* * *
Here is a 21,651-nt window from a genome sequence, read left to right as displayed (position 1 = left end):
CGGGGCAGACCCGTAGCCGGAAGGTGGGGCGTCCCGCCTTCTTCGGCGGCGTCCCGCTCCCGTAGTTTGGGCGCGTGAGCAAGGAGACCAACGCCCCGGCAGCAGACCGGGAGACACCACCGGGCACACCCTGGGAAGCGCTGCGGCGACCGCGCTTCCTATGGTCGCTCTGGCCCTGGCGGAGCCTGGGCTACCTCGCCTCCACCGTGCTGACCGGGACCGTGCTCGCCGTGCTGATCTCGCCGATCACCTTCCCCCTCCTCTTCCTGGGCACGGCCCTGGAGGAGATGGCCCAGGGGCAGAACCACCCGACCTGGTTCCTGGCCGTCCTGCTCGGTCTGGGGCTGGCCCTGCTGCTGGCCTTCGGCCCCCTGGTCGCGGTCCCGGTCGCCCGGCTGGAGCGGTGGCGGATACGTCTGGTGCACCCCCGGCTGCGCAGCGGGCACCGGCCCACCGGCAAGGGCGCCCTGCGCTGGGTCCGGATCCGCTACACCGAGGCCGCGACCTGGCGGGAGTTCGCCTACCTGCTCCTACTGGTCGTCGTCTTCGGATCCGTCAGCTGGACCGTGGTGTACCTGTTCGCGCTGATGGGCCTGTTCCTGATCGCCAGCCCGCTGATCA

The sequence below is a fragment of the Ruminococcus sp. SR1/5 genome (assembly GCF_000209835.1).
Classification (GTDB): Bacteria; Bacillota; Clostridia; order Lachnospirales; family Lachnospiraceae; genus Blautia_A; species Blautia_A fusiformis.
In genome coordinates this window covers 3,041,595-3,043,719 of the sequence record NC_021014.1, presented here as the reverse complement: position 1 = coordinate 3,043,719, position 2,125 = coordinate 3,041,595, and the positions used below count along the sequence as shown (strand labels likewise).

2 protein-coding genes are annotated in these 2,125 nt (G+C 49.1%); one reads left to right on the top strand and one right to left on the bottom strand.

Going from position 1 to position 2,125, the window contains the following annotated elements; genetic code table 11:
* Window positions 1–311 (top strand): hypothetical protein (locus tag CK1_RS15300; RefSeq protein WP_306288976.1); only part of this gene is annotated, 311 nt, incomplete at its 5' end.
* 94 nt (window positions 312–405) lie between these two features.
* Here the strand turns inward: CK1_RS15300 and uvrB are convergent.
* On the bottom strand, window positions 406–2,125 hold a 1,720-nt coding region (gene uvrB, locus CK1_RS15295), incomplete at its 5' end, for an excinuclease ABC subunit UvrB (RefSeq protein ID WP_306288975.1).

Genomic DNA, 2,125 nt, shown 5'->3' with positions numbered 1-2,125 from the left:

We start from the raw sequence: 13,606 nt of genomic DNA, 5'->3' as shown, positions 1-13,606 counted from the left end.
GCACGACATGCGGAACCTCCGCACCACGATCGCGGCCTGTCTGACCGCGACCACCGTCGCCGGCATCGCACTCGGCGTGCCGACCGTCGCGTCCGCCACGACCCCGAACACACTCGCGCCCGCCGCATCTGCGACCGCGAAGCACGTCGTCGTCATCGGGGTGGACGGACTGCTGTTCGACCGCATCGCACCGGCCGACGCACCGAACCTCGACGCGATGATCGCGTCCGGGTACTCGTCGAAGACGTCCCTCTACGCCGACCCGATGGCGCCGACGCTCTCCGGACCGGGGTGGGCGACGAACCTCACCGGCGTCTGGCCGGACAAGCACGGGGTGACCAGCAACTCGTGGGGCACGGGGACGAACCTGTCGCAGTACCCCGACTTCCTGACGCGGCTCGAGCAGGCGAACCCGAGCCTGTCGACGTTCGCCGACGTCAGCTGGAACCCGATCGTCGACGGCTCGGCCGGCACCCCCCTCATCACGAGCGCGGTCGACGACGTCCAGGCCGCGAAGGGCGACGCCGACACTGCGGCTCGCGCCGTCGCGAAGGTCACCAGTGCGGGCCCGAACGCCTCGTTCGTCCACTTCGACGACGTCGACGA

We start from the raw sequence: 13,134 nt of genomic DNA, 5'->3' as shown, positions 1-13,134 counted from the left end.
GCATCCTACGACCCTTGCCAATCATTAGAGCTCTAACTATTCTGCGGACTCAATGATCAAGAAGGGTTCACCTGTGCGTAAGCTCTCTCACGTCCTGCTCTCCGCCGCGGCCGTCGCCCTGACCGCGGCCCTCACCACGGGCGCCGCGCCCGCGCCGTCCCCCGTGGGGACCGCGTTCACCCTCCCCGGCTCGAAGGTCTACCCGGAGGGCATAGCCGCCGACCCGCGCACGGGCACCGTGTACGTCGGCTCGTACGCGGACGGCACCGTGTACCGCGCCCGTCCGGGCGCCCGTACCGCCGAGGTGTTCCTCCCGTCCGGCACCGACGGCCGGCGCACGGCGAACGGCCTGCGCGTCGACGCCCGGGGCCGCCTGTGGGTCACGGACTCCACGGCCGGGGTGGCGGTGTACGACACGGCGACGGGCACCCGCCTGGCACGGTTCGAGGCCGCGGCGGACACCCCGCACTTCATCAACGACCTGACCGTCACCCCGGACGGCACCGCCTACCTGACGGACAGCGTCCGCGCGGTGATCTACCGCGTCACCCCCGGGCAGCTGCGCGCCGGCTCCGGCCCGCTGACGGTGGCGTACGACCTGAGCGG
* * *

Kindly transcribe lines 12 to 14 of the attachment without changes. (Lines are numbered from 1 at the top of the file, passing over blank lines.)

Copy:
Genomic DNA, 2,125 nt, shown 5'->3' with positions numbered 1-2,125 from the left:

We start from the raw sequence: 13,606 nt of genomic DNA, 5'->3' as shown, positions 1-13,606 counted from the left end.
GCACGACATGCGGAACCTCCGCACCACGATCGCGGCCTGTCTGACCGCGACCACCGTCGCCGGCATCGCACTCGGCGTGCCGACCGTCGCGTCCGCCACGACCCCGAACACACTCGCGCCCGCCGCATCTGCGACCGCGAAGCACGTCGTCGTCATCGGGGTGGACGGACTGCTGTTCGACCGCATCGCACCGGCCGACGCACCGAACCTCGACGCGATGATCGCGTCCGGGTACTCGTCGAAGACGTCCCTCTACGCCGACCCGATGGCGCCGACGCTCTCCGGACCGGGGTGGGCGACGAACCTCACCGGCGTCTGGCCGGACAAGCACGGGGTGACCAGCAACTCGTGGGGCACGGGGACGAACCTGTCGCAGTACCCCGACTTCCTGACGCGGCTCGAGCAGGCGAACCCGAGCCTGTCGACGTTCGCCGACGTCAGCTGGAACCCGATCGTCGACGGCTCGGCCGGCACCCCCCTCATCACGAGCGCGGTCGACGACGTCCAGGCCGCGAAGGGCGACGCCGACACTGCGGCTCGCGCCGTCGCGAAGGTCACCAGTGCGGGCCCGAACGCCTCGTTCGTCCACTTCGACGACGTCGACGA